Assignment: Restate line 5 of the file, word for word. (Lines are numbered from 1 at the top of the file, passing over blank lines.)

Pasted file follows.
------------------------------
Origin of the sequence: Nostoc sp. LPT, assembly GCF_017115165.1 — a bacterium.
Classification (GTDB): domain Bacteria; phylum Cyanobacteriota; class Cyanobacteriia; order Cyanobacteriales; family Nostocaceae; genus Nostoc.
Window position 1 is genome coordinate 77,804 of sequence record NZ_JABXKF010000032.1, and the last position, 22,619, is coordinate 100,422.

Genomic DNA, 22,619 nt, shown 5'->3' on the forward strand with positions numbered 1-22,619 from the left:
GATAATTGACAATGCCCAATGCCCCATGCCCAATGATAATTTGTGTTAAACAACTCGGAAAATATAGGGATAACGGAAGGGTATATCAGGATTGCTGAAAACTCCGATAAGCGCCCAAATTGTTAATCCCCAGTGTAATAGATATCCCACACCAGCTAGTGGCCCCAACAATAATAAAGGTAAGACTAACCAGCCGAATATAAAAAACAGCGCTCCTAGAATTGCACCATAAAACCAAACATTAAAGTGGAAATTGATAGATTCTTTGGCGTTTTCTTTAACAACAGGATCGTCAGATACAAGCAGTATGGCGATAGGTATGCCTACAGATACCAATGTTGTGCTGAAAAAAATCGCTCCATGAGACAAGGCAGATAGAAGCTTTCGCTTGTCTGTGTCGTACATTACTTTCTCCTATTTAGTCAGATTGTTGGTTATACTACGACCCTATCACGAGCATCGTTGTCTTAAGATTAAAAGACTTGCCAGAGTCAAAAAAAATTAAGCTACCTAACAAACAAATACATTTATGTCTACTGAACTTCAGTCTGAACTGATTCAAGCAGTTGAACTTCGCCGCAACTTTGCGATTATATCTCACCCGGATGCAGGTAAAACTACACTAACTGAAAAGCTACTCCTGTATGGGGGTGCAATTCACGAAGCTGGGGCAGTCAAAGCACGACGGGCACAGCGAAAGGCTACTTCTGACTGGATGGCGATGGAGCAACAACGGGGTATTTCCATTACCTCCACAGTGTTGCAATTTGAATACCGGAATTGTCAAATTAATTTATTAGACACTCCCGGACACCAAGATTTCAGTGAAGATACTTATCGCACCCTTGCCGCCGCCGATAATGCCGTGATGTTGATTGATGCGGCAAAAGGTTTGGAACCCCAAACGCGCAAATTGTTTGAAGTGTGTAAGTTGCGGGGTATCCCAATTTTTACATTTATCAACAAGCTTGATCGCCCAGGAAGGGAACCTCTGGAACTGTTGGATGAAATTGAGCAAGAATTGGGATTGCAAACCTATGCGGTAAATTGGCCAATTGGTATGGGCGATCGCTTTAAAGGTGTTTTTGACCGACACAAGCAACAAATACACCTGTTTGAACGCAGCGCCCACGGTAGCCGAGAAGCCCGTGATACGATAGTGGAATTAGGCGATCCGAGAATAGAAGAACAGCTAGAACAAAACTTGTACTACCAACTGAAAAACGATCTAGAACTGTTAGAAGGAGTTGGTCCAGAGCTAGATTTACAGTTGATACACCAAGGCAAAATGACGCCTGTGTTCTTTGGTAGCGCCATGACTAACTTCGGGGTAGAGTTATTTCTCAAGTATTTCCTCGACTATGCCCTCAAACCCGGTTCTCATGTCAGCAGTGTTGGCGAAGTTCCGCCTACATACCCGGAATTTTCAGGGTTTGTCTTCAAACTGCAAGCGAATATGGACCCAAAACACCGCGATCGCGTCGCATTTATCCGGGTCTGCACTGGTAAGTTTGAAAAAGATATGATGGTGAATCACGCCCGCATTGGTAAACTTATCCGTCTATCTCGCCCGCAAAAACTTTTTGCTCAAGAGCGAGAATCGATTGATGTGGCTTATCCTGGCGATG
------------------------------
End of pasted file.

GATAATTGACAATGCCCAATGCCCCATGCCCAATGATAATTTGTGTTAAACAACTCGGAAAATATAGGGATAACGGAAGGGTATATCAGGATTGCTGAAAACTCCGATAAGCGCCCAAATTGTTAATCCCCAGTGTAATAGATATCCCACACCAGCTAGTGGCCCCAACAATAATAAAGGTAAGACTAACCAGCCGAATATAAAAAACAGCGCTCCTAGAATTGCACCATAAAACCAAACATTAAAGTGGAAATTGATAGATTCTTTGGCGTTTTCTTTAACAACAGGATCGTCAGATACAAGCAGTATGGCGATAGGTATGCCTACAGATACCAATGTTGTGCTGAAAAAAATCGCTCCATGAGACAAGGCAGATAGAAGCTTTCGCTTGTCTGTGTCGTACATTACTTTCTCCTATTTAGTCAGATTGTTGGTTATACTACGACCCTATCACGAGCATCGTTGTCTTAAGATTAAAAGACTTGCCAGAGTCAAAAAAAATTAAGCTACCTAACAAACAAATACATTTATGTCTACTGAACTTCAGTCTGAACTGATTCAAGCAGTTGAACTTCGCCGCAACTTTGCGATTATATCTCACCCGGATGCAGGTAAAACTACACTAACTGAAAAGCTACTCCTGTATGGGGGTGCAATTCACGAAGCTGGGGCAGTCAAAGCACGACGGGCACAGCGAAAGGCTACTTCTGACTGGATGGCGATGGAGCAACAACGGGGTATTTCCATTACCTCCACAGTGTTGCAATTTGAATACCGGAATTGTCAAATTAATTTATTAGACACTCCCGGACACCAAGATTTCAGTGAAGATACTTATCGCACCCTTGCCGCCGCCGATAATGCCGTGATGTTGATTGATGCGGCAAAAGGTTTGGAACCCCAAACGCGCAAATTGTTTGAAGTGTGTAAGTTGCGGGGTATCCCAATTTTTACATTTATCAACAAGCTTGATCGCCCAGGAAGGGAACCTCTGGAACTGTTGGATGAAATTGAGCAAGAATTGGGATTGCAAACCTATGCGGTAAATTGGCCAATTGGTATGGGCGATCGCTTTAAAGGTGTTTTTGACCGACACAAGCAACAAATACACCTGTTTGAACGCAGCGCCCACGGTAGCCGAGAAGCCCGTGATACGATAGTGGAATTAGGCGATCCGAGAATAGAAGAACAGCTAGAACAAAACTTGTACTACCAACTGAAAAACGATCTAGAACTGTTAGAAGGAGTTGGTCCAGAGCTAGATTTACAGTTGATACACCAAGGCAAAATGACGCCTGTGTTCTTTGGTAGCGCCATGACTAACTTCGGGGTAGAGTTATTTCTCAAGTATTTCCTCGACTATGCCCTCAAACCCGGTTCTCATGTCAGCAGTGTTGGCGAAGTTCCGCCTACATACCCGGAATTTTCAGGGTTTGTCTTCAAACTGCAAGCGAATATGGACCCAAAACACCGCGATCGCGTCGCATTTATCCGGGTCTGCACTGGTAAGTTTGAAAAAGATATGATGGTGAATCACGCCCGCATTGGTAAACTTATCCGTCTATCTCGCCCGCAAAAACTTTTTGCTCAAGAGCGAGAATCGATTGATGTGGCTTATCCTGGCGATG